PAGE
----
IEInternals

A look at Internet Explorer from the inside out. @EricLaw left Microsoft in 2012, but was named an IE MVP in '13 & an IE userAgent (http://useragents.ie) in '14

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  • Blog Post: Same Origin Policy Part 0: Origins

    Recently, someone asked a pretty simple question: “ Why doesn’t IE consider the port when evaluating Same Origin Policy? ” and I realized that my Same-Origin-Policy series lacks an in-depth look at the concepts surrounding origins . Table of Contents: Same Origin Policy Posts ...
  • Blog Post: Browser Arcana: IP Literals in URLs

    While virtually all web traffic flows over connections based on the Internet Protocol, most of the time your browser first uses DNS to look up the target hostname’s IP address. However, sometimes URLs directly specify an IP address, skipping DNS altogether. When an IP appears directly within such...
  • Blog Post: There’s never magic, but plenty of butterfly effects

    I’ve always enjoyed magic shows, but I’ve never attempted to understand how the tricks are performed, since that would take all of the fun out of them. In contrast, if I see a web browser demonstrating seemingly magical behavior or misbehavior , I find it hard to sleep until I figure out...
  • Blog Post: “Everybody Lies”

    Today we present EricLaw’s 2nd law of Software: “ If your software platform is sufficiently popular, and it offers a GetVersion API, that API probably lies. ” Recently, a user of Telerik’s automated web testing product ( Test Studio ) filed a bug noting that they’d recently...
  • Blog Post: What I’d like to see in IE12

    As the holidays approach, I’ve decided to publish my “wishlist” for the next version of Internet Explorer. I’ve been pretty good this year, so hopefully the IE team will deliver some of these presents. :-) Please remember: I’m just an MVP, and I don’t have any magic...
  • Blog Post: IE11 Changes

    In the past, I’ve published “Minor changes” lists for IE9 and IE10 . The goal of those lists was to briefly document changes that might not be recorded elsewhere. This time around, I’m aiming to provide broader coverage of changes in IE11, including major new features and APIs...
  • Blog Post: Internet Explorer 11’s Many User-Agent Strings

    If you found this post, chances are good that you’re searching for IE11’s User-Agent string. Why? Were you planning to control your website’s behavior based on the browser “sniffed” from the User-Agent (UA) string? Please don’t ; use feature detection instead...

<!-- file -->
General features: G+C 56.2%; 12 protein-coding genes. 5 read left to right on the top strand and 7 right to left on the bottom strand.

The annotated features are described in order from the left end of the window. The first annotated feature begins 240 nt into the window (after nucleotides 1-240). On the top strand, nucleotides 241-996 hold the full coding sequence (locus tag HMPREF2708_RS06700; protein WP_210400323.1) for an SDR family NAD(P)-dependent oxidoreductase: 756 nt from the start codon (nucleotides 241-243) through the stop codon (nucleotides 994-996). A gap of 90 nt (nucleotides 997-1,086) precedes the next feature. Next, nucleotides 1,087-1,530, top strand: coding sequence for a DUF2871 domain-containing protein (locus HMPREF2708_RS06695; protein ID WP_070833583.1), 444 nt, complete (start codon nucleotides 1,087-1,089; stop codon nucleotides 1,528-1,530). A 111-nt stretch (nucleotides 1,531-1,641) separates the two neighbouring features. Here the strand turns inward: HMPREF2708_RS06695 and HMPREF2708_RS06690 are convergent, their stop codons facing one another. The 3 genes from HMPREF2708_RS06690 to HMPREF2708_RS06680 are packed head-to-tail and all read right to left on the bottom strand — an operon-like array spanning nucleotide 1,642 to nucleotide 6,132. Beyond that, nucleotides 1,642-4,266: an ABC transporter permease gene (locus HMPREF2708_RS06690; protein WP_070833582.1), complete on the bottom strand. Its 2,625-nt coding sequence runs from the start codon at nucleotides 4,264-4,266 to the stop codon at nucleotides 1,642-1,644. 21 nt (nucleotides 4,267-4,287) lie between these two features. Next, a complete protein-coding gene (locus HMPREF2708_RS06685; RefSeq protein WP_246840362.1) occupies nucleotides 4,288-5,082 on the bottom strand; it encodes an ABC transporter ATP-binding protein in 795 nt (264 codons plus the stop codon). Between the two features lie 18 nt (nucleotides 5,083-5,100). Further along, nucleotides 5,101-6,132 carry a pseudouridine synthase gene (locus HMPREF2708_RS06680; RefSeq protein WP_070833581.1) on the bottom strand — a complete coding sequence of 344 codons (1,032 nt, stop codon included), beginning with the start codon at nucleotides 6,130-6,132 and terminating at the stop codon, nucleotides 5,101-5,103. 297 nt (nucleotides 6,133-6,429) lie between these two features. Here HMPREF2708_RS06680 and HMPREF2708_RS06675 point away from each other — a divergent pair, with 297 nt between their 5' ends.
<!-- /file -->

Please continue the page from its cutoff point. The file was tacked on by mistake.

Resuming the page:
• Blog Post: Fun with Favicons

    Last week, Ray Sun wrote a short post about the origins of the Favicon , the little “site icon” you see on the tab when you visit a website in any major desktop browser. The cool thing about using the .ICO format as the basis of Favicons is that it is a container format that can contain multiple...
  • Blog Post: Brain Dump: Shims, Detours, and other “magic”

    Note: The “brain dump” series is akin to what the support.microsoft.com team calls “Fast Publish” articles—namely, things that are published quickly, without the usual level of polish, triple-checking, etc. I expect that these posts will contain errors, but I also expect...
  • Blog Post: Brain Dump: International Text

    Note: The “brain dump” series is akin to what the support.microsoft.com team calls “Fast Publish” articles—namely, things that are published quickly, without the usual level of polish, triple-checking, etc. I expect that these posts will contain errors, but I also expect...
  • Blog Post: The Intranet Zone

    Internet Explorer maps web content into one of five security zones. After the Local Machine Zone, the Local Intranet Zone is probably the most misunderstood of the Zones, and is a common source of confusion and compatibility glitches. Mapping into the Local Intranet Zone For the Trusted and Restricted...
  • Blog Post: Please Stop Polluting

    When I surf the web, I almost always have Fiddler running, and as a consequence I see a lot of “hidden” pollution in pages. Much of this cruft has built up over the years, copied from site to site, probably with little critical thought about its necessity. Please remove any META tags you...
  • Blog Post: HTTP Methods and Redirect Status Codes